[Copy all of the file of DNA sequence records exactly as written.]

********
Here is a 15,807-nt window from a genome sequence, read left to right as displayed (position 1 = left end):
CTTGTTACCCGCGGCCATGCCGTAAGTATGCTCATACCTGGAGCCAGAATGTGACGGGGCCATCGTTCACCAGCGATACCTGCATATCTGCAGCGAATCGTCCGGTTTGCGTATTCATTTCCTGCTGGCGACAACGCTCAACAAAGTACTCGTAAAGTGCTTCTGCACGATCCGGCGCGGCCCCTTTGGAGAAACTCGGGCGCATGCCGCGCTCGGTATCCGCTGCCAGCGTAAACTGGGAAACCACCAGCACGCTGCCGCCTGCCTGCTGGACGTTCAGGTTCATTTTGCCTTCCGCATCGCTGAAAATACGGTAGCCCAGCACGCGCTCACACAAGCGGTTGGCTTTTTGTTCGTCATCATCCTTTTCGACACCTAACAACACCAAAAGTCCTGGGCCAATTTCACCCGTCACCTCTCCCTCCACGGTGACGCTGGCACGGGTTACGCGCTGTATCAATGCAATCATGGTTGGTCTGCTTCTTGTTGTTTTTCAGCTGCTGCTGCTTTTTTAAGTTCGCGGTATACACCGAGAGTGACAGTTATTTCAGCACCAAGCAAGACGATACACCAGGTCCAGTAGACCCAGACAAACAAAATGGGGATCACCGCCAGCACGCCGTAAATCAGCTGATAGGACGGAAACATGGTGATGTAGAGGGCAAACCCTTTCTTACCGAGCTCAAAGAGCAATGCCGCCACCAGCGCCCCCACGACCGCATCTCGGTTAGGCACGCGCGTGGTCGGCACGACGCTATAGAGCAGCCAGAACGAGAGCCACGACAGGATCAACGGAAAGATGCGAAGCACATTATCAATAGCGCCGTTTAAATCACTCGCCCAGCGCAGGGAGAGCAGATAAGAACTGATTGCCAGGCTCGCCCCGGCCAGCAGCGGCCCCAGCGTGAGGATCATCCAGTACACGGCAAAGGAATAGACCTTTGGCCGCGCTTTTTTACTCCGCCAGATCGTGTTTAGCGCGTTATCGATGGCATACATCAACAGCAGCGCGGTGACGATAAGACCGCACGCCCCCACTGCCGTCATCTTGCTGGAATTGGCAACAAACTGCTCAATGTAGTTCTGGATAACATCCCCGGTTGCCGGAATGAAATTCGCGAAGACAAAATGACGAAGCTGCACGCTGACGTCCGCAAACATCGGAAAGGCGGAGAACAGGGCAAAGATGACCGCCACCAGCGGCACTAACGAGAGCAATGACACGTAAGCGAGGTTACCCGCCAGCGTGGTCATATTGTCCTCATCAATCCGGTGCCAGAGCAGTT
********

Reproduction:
Here is a 15,807-nt window from a genome sequence, read left to right as displayed (position 1 = left end):
CTTGTTACCCGCGGCCATGCCGTAAGTATGCTCATACCTGGAGCCAGAATGTGACGGGGCCATCGTTCACCAGCGATACCTGCATATCTGCAGCGAATCGTCCGGTTTGCGTATTCATTTCCTGCTGGCGACAACGCTCAACAAAGTACTCGTAAAGTGCTTCTGCACGATCCGGCGCGGCCCCTTTGGAGAAACTCGGGCGCATGCCGCGCTCGGTATCCGCTGCCAGCGTAAACTGGGAAACCACCAGCACGCTGCCGCCTGCCTGCTGGACGTTCAGGTTCATTTTGCCTTCCGCATCGCTGAAAATACGGTAGCCCAGCACGCGCTCACACAAGCGGTTGGCTTTTTGTTCGTCATCATCCTTTTCGACACCTAACAACACCAAAAGTCCTGGGCCAATTTCACCCGTCACCTCTCCCTCCACGGTGACGCTGGCACGGGTTACGCGCTGTATCAATGCAATCATGGTTGGTCTGCTTCTTGTTGTTTTTCAGCTGCTGCTGCTTTTTTAAGTTCGCGGTATACACCGAGAGTGACAGTTATTTCAGCACCAAGCAAGACGATACACCAGGTCCAGTAGACCCAGACAAACAAAATGGGGATCACCGCCAGCACGCCGTAAATCAGCTGATAGGACGGAAACATGGTGATGTAGAGGGCAAACCCTTTCTTACCGAGCTCAAAGAGCAATGCCGCCACCAGCGCCCCCACGACCGCATCTCGGTTAGGCACGCGCGTGGTCGGCACGACGCTATAGAGCAGCCAGAACGAGAGCCACGACAGGATCAACGGAAAGATGCGAAGCACATTATCAATAGCGCCGTTTAAATCACTCGCCCAGCGCAGGGAGAGCAGATAAGAACTGATTGCCAGGCTCGCCCCGGCCAGCAGCGGCCCCAGCGTGAGGATCATCCAGTACACGGCAAAGGAATAGACCTTTGGCCGCGCTTTTTTACTCCGCCAGATCGTGTTTAGCGCGTTATCGATGGCATACATCAACAGCAGCGCGGTGACGATAAGACCGCACGCCCCCACTGCCGTCATCTTGCTGGAATTGGCAACAAACTGCTCAATGTAGTTCTGGATAACATCCCCGGTTGCCGGAATGAAATTCGCGAAGACAAAATGACGAAGCTGCACGCTGACGTCCGCAAACATCGGAAAGGCGGAGAACAGGGCAAAGATGACCGCCACCAGCGGCACTAACGAGAGCAATGACACGTAAGCGAGGTTACCCGCCAGCGTGGTCATATTGTCCTCATCAATCCGGTGCCAGAGCAGTT